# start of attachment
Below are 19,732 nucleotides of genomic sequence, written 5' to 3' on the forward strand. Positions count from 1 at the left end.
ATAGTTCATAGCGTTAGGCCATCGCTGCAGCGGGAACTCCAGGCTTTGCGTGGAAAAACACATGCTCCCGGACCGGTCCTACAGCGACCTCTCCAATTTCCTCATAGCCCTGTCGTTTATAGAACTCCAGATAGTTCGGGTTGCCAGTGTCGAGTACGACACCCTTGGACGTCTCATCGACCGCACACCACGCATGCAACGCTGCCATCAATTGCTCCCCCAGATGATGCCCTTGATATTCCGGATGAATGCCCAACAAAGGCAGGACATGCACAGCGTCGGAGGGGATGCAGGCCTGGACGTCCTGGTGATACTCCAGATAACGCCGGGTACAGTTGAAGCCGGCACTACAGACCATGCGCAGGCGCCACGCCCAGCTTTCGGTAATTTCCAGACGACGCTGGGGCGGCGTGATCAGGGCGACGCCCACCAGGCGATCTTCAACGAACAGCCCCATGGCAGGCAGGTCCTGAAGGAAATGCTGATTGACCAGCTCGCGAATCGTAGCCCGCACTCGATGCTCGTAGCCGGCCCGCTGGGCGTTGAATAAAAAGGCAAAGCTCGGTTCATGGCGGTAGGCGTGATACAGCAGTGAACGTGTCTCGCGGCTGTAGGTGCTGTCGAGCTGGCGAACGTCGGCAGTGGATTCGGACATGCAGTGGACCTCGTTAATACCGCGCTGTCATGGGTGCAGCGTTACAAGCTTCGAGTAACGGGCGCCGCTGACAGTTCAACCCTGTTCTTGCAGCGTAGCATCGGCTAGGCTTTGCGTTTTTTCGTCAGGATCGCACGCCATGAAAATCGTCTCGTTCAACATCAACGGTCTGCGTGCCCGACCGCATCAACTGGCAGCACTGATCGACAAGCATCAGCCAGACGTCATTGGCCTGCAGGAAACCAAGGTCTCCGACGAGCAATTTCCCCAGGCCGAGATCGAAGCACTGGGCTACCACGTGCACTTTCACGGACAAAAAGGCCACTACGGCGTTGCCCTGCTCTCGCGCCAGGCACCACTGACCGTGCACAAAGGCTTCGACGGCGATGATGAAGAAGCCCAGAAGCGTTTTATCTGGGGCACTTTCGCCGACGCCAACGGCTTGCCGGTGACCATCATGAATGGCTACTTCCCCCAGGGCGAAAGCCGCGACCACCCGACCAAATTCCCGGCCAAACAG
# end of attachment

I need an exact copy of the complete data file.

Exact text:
Below are 19,732 nucleotides of genomic sequence, written 5' to 3' on the forward strand. Positions count from 1 at the left end.
ATAGTTCATAGCGTTAGGCCATCGCTGCAGCGGGAACTCCAGGCTTTGCGTGGAAAAACACATGCTCCCGGACCGGTCCTACAGCGACCTCTCCAATTTCCTCATAGCCCTGTCGTTTATAGAACTCCAGATAGTTCGGGTTGCCAGTGTCGAGTACGACACCCTTGGACGTCTCATCGACCGCACACCACGCATGCAACGCTGCCATCAATTGCTCCCCCAGATGATGCCCTTGATATTCCGGATGAATGCCCAACAAAGGCAGGACATGCACAGCGTCGGAGGGGATGCAGGCCTGGACGTCCTGGTGATACTCCAGATAACGCCGGGTACAGTTGAAGCCGGCACTACAGACCATGCGCAGGCGCCACGCCCAGCTTTCGGTAATTTCCAGACGACGCTGGGGCGGCGTGATCAGGGCGACGCCCACCAGGCGATCTTCAACGAACAGCCCCATGGCAGGCAGGTCCTGAAGGAAATGCTGATTGACCAGCTCGCGAATCGTAGCCCGCACTCGATGCTCGTAGCCGGCCCGCTGGGCGTTGAATAAAAAGGCAAAGCTCGGTTCATGGCGGTAGGCGTGATACAGCAGTGAACGTGTCTCGCGGCTGTAGGTGCTGTCGAGCTGGCGAACGTCGGCAGTGGATTCGGACATGCAGTGGACCTCGTTAATACCGCGCTGTCATGGGTGCAGCGTTACAAGCTTCGAGTAACGGGCGCCGCTGACAGTTCAACCCTGTTCTTGCAGCGTAGCATCGGCTAGGCTTTGCGTTTTTTCGTCAGGATCGCACGCCATGAAAATCGTCTCGTTCAACATCAACGGTCTGCGTGCCCGACCGCATCAACTGGCAGCACTGATCGACAAGCATCAGCCAGACGTCATTGGCCTGCAGGAAACCAAGGTCTCCGACGAGCAATTTCCCCAGGCCGAGATCGAAGCACTGGGCTACCACGTGCACTTTCACGGACAAAAAGGCCACTACGGCGTTGCCCTGCTCTCGCGCCAGGCACCACTGACCGTGCACAAAGGCTTCGACGGCGATGATGAAGAAGCCCAGAAGCGTTTTATCTGGGGCACTTTCGCCGACGCCAACGGCTTGCCGGTGACCATCATGAATGGCTACTTCCCCCAGGGCGAAAGCCGCGACCACCCGACCAAATTCCCGGCCAAACAG